There’s nothing like divine intervention, even for a visa hunt, reports Suneetha Balakrishnan from Hyderabad. And that’s what’s happening at the Chilkur Balaji Temple (above) in Hyderabad, say visa aspirants from south India, including student visa applicants, mostly for the US. Friday to Sunday sees peak traffic at the Visa Venkateshwara Swamy temple; the week’s numbers going up to 75,000 devotees.
And there is a system to prayer – the devotee walks around the inner shrine eleven times, making a wish. Once the wish is fulfilled, the devotee returns to make 108 circuits of the inner shrine. The crowd swells in May and June as H1B visa allocations (temporary worker in specialist occupations) are cleared by the US consulate.
Mr R. and Ms P. are students on their first visits; both have made wishes and are looking forward to going abroad for their higher (postgraduate) studies on student visas. Mr R. is especially impressed about how the temple manages without a collecting box, entrance ticket fee, or ‘VIP queue’ – all quite common features in other Indian shrines.
Mr G. and Mr T., both software engineers, are not first-time visitors here; they have already been blessed with US visas. But for Mr M., a techie with a top Indian company who heard about the temple from his friends, it’s a return visit – his visa to the US has just been approved.
Kannaiah Swamy, the priest of this small temple, says it’s 500 years old and known for its benevolent deity, but it is only within the last twenty years that huge numbers of visa aspirants have been flocking in. ‘Please, no pics inside,’ he says.
UK regulator the Nursing and Midwifery Council (NMC) in October confirmed to the Gazette that it would from 2016 start to test applicants from other EU member states registering with them to practise as nurses if they couldn’t produce evidence of their English proficiency. The NMC will require an Ielts score of 7.0 to register as a nurse – a much higher score than in other English-speaking countries.
Restrictions on visas for nurses from outside the EU meant that UK hospitals held fairs in EU member states Spain and Portugal throughout 2014 to recruit nurses from these countries – some apparently with poor English.
At around the same time, UK home secretary Theresa May announced in October the ‘immediate relaxation’ of immigration controls on nurses coming to the UK from outside the EU on work visas. Some faced being ‘sent home’ after April 2016 if they weren’t earning over £35,000 a year, but in an apparent U-turn May requested that the Migration Advisory Committee place nursing professionals on the ‘shortage occupation list’ for visas.
A convicted sex offender working as an English language teacher was arrested in Cambodia in October, Andrea Perez writes. Paul Prestidge, 35, from Devon, England, was given a three-year suspended sentence in 2007 for taking and owning indecent photos of children, the Plymouth Herald reported.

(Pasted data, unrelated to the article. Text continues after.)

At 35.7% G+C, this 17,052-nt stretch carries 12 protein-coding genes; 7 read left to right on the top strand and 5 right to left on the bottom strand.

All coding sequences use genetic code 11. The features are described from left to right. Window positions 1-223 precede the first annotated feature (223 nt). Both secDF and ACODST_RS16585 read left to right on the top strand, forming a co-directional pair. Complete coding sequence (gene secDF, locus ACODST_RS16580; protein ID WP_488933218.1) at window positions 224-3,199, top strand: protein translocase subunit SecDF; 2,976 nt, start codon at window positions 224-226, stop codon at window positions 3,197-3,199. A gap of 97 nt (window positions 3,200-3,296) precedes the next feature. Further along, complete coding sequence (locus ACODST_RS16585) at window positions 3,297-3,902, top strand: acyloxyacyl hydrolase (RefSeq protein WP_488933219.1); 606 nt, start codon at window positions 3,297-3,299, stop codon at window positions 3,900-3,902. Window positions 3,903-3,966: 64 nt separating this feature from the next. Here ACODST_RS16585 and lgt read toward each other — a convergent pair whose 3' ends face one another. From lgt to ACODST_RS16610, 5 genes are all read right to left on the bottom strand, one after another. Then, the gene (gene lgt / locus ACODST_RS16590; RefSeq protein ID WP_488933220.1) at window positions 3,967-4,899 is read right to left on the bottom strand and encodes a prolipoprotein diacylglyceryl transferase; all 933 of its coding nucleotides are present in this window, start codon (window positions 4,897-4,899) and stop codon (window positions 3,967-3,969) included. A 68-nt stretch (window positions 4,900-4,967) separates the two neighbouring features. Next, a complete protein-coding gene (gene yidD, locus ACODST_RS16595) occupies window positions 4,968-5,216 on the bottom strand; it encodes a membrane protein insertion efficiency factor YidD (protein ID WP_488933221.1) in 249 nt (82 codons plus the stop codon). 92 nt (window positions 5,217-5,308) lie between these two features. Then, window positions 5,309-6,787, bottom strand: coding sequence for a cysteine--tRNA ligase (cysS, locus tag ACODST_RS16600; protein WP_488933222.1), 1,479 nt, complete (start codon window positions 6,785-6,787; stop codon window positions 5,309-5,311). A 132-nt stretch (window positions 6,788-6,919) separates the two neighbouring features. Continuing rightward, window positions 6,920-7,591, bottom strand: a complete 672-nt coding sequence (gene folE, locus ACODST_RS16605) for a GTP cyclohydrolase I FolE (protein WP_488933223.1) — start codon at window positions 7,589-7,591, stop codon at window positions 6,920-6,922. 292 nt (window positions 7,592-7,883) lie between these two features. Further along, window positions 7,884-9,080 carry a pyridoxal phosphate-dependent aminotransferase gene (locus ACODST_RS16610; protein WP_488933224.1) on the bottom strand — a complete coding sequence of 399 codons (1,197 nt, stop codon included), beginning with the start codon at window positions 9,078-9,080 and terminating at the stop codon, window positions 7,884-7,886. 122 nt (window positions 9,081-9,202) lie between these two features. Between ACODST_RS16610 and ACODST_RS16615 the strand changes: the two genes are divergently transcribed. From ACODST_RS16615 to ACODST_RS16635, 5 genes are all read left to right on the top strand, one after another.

In 2010 the former primary school teacher and scout leader informed police – as required under a Sex Offender Order – that he was going to visit Spain with his family. After failing to return he was put on the Crimestoppers ‘most wanted’ list. A post on online forum for expatriates in Cambodia Khmer440.com claimed that Prestidge had, during his stay in Spain, worked as an English teacher in an international school.
In 2014 Prestidge went from Spain to Cambodia, where he taught maths and English at Hope International School, the Phnom Penh Post reported. Prestidge was arrested after the British embassy alerted Cambodian police to his presence in September, making him the fourth foreign teacher arrested as part of a child abuse investigation in Cambodia in 2015. The Cambodia Daily confirmed that Prestidge was deported to the UK on 28 October.
Both Spain and Cambodia are making progress in child protection. In February 2016 a new law comes into force in Spain requiring all those applying for work with children to disclose their criminal records, El Mundo reports. In Cambodia, where such checks aren’t mandatory, children’s rights groups complain of an increase in offenders convicted of sex offences in their native countries who then travel to South East Asia, where child protection rules are weaker. Following the Prestidge affair, some Phnom Penh schools plan to take ‘protective measures’.
Attempts by at least sixteen primary school teachers in Asaba in Nigeria’s Delta State to render the English verb ‘to hit’ in its past, present perfect and continuous forms during inspections led to derision from state ministry inspectors and students.
The English language Nigerian newspaper Leadership reported that the unnamed teachers, in their enthusiasm to please inspectors, came up with ‘hit, hitting, hitten’. Officials and commissioners of the Delta State Ministry of Basic and Secondary Education, carrying out an unannounced spot check, joined primary school students in ‘uproarious laughter’ at the teachers’ ‘inadequacies’.
Non-standard verb forms in English language classes are by no means restricted to non-native speakers. The Gazette’s news editor recalls taking over a class in 1980s Turkey where his proficient, experienced and popular predecessor had taught his students the simple past tense form ‘I done’ – not standard English but in everyday usage in the dialect of his native Norfolk in the east of England.